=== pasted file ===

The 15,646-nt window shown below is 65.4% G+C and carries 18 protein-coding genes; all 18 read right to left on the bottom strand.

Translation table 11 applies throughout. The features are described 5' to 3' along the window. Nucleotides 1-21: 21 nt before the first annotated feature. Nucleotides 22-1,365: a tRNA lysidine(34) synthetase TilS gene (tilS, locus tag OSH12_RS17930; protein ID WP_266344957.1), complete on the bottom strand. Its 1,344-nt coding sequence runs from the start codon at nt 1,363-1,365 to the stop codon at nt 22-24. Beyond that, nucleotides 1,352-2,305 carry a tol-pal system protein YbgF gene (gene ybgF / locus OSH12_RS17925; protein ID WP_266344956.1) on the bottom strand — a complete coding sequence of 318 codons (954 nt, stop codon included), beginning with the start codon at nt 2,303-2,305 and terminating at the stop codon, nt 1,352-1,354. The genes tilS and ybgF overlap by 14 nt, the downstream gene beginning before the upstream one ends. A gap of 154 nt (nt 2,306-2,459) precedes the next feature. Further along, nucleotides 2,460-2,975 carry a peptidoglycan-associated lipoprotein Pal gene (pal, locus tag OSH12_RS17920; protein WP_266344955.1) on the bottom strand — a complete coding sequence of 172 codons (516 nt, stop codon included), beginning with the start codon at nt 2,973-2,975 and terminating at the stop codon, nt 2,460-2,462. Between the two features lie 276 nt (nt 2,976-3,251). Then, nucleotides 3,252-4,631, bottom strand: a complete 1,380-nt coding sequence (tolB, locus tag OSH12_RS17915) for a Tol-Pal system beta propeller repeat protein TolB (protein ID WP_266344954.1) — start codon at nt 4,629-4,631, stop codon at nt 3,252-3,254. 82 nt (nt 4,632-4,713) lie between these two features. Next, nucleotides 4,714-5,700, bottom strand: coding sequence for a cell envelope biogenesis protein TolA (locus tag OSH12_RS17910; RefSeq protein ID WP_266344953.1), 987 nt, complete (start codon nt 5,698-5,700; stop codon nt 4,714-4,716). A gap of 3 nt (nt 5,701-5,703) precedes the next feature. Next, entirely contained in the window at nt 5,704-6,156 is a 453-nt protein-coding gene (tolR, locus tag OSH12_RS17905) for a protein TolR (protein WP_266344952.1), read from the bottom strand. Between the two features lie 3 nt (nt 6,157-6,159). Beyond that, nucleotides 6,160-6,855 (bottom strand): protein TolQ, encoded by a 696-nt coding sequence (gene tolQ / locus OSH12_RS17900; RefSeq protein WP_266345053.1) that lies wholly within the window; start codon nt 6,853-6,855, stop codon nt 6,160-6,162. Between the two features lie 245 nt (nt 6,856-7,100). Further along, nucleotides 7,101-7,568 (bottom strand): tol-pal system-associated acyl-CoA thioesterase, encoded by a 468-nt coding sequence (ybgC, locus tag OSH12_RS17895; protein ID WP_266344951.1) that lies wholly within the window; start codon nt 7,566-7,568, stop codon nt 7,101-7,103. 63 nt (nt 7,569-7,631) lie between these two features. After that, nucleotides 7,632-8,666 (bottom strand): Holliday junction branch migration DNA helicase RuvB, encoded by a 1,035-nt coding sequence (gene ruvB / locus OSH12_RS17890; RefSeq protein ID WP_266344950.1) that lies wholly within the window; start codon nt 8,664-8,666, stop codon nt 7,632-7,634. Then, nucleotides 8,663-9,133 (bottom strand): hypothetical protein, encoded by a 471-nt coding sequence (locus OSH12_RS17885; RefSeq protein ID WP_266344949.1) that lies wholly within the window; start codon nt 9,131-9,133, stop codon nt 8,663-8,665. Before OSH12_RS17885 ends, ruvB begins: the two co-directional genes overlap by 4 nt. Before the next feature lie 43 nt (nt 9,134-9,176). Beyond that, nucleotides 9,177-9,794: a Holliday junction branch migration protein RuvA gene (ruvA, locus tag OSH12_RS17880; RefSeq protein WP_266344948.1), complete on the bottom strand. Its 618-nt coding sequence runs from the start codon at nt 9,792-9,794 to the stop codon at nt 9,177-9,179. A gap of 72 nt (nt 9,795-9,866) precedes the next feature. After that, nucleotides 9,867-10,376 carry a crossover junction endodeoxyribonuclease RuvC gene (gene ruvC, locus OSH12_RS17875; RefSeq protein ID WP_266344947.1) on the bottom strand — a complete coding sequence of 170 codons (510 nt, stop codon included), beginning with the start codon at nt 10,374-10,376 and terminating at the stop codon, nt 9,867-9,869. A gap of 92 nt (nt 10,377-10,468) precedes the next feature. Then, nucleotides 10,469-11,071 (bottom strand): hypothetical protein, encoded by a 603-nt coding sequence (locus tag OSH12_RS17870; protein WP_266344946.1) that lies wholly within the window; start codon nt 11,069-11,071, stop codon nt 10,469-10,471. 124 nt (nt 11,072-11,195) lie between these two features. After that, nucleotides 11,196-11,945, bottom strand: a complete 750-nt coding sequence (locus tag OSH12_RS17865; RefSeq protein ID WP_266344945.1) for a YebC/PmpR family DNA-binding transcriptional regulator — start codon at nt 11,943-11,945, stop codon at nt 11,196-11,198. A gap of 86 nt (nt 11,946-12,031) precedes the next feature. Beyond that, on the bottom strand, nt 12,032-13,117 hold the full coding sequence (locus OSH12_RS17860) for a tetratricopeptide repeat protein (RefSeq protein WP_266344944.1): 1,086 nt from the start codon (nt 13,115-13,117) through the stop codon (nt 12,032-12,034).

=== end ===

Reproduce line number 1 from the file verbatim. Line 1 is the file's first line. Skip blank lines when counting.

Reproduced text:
The 15,646-nt window shown below is 65.4% G+C and carries 18 protein-coding genes; all 18 read right to left on the bottom strand.